View Full Version : Promotion?

07-23-2016, 05:01 PM
This morning I spent some time promoting various books on social media and my blog/website. I can't help but think that none of it actually works in terms of sales. I've done Goodreads giveaways too, and I have had some reviews come with that.

My questions are:

Do you promote your work?
How do you promote?
Do you think it actually works?
What are your views on promotion and social media?

Personally I feel most of it is futile and useless. But I am interesting in hearing the opinions of others.

07-23-2016, 05:27 PM
I do, but probably not as much as I should. I go to cons when I can, I'm active on Twitter, and have a Facebook author page that gets a bit of traffic and a website that gets a very small amount (I'm hopeless at blogging, and only post when I actually have something to say), but I generally leave that sort of thing to my publisher.

Does what I do work? I have no idea. I suppose it's better that *not* doing it, but I'm not one of those people who's constantly hustling on social media or whatever. To my mind that's time that would be better spent writing more books.

07-23-2016, 05:32 PM
I promote. It helps drastically. I self-publish, and I would not be selling books without promotion.

The best promotional tools for me are: Twitter, well-vetted paid advertising, my mailing list, and doing guest posts on blogs more popular than my own. (Blogging on my own platform has attracted me some attention, but mostly from reviewers, not as much from readers.)

I have a thread over in the self-publishing forum detailing a lot of the different promotional things I've done, if you want more detail. Of note: I do not believe in being an ass on social media while promoting one's work. ;) I pretty much only promote heavily around releases, and I try not to be a dick about it.

Of course, the single best thing to do is write another book. But my releases would not be nearly as successful as they have been sans promotion.

07-23-2016, 10:52 PM
No, I don't promote my work. I stopped doing that long, long ago. Assuming you're commercially published, I've seen no evidence that any promotion beyond what naturally occurs, beyond what the publisher gives you, helps. A good, well-written book is its own promotion.

07-23-2016, 11:20 PM
There's the big difference between commercially published (where responsible, effective publishers do the heavy lifting), and self-publishing, where it's on the author. For the gray areas of small-press in between, there are ranges of author-necessary promotion. I don't think promo can hurt, if done well.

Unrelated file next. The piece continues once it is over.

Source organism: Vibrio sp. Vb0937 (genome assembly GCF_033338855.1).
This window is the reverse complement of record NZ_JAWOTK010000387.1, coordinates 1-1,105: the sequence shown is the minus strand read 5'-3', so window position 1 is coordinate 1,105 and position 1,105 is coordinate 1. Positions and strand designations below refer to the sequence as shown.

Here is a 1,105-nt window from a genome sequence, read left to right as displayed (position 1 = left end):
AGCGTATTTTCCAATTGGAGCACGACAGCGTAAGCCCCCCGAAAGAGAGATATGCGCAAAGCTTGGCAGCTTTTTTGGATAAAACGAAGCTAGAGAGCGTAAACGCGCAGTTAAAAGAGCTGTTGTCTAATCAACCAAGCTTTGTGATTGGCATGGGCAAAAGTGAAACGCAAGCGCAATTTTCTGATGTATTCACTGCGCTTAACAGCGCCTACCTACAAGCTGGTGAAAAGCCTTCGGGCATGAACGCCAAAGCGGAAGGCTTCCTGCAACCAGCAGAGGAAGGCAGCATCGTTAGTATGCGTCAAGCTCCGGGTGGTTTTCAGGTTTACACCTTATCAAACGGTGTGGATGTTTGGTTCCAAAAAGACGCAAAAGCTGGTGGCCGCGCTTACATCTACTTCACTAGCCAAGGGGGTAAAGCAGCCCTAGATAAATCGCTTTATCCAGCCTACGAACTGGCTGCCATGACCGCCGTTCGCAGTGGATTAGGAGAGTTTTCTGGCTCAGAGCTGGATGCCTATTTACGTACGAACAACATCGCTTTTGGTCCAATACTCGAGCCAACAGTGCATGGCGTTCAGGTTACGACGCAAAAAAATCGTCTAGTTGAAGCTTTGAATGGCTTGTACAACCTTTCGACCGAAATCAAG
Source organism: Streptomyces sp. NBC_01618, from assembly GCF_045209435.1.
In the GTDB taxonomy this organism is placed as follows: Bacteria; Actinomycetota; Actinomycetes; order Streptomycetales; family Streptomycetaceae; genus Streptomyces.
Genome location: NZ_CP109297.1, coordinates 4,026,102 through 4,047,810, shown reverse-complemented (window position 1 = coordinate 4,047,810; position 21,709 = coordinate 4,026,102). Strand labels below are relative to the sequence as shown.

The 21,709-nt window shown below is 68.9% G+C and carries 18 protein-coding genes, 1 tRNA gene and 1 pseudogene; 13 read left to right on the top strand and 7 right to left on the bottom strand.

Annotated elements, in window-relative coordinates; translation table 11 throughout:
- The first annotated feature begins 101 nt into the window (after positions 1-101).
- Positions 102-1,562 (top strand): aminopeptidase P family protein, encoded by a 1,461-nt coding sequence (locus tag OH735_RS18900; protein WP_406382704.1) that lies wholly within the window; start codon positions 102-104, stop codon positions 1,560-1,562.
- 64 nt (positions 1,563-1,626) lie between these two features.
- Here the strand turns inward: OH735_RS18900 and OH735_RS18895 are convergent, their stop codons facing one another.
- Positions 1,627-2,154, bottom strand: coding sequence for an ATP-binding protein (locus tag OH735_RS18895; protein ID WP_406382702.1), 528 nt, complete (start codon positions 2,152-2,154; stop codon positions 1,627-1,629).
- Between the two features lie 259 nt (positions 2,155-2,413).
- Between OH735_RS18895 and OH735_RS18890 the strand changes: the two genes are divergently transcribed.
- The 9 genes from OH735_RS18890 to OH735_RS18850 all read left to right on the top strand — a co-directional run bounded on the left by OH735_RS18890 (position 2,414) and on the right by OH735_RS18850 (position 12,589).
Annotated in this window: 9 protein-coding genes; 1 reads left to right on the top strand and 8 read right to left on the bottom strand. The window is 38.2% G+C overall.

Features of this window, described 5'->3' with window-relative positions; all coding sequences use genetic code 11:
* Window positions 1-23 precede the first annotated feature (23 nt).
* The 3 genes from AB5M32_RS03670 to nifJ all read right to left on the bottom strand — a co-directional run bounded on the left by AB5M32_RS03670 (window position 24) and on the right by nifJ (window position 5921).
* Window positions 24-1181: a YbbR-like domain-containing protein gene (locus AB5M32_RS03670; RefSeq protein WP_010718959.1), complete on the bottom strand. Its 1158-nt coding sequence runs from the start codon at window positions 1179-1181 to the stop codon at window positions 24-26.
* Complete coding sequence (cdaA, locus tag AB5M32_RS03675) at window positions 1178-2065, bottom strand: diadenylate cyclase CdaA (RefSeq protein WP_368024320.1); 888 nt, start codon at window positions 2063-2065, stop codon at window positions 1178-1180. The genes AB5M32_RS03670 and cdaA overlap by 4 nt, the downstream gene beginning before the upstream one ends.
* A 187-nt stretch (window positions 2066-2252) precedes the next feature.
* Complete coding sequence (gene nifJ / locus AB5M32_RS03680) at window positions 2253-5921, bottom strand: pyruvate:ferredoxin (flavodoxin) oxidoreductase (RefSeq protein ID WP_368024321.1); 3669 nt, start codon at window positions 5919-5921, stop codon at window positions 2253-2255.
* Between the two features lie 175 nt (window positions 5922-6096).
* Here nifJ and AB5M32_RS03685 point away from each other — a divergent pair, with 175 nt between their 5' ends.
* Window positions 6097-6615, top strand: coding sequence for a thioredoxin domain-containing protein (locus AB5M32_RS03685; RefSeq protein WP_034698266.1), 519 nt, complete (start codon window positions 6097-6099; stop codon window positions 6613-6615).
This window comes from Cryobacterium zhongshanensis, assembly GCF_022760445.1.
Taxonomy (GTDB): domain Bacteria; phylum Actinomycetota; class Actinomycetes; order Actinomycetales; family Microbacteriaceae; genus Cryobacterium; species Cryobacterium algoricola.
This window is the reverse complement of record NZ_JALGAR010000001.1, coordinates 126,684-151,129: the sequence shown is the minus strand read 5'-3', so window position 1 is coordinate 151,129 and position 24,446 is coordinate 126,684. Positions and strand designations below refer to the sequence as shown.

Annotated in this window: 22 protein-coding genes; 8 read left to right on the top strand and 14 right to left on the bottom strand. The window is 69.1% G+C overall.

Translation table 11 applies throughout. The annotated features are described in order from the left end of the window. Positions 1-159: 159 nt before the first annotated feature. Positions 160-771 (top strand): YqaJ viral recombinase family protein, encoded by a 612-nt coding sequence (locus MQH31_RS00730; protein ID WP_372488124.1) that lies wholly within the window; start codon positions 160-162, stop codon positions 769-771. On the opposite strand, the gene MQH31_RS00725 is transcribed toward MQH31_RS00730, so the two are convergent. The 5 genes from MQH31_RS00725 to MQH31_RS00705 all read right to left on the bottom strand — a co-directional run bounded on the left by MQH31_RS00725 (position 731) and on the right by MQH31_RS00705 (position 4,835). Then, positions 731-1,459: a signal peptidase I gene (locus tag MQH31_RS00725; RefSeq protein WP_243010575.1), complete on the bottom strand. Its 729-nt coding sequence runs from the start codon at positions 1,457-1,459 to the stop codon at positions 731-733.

07-23-2016, 11:51 PM
A good, well-written book is its own promotion.
Still needs visibility. Bookstores (online ones as well) are choke-full of good books, but a visitor would first go for the ones that sound familiar. If nothing else, it would be the curiosity ( "I've heard that author's name,let's see what the book is actually about"). Once the book is in the readers' hand (or once he's clicked on the title online in order to read the description), only then you can rely on the quality of the content. First, you need to put the book in the reader's hand (and that's where visibility helps).

So, yes, putting your name out there by any means/media is good. Just so next time the reader comes upon that name, there would be a much bigger chance they will show some interest to your book and not to the one sitting beside it on the shelf (or online list).

Old Hack
07-24-2016, 12:23 AM
We have a whole room in which to discuss book promotion:

Book Promotion Ideas and Advice (http://absolutewrite.com/forums/forumdisplay.php?48-Book-Promotion-Ideas-and-Advice)
And in that room we have a very useful thread which discusses the main bones of effective self-promotion, and the things not to do:

How to promote your book like an intelligent human being and not an SEO Dweeb (http://absolutewrite.com/forums/showthread.php?241431-How-to-promote-your-book-like-an-intelligent-human-being-and-not-an-SEO-Dweeb)
Promotion is effective when done well, because if it weren't, publishers wouldn't waste their money on it. But it's important to do the right things, at the right time, and in the right order.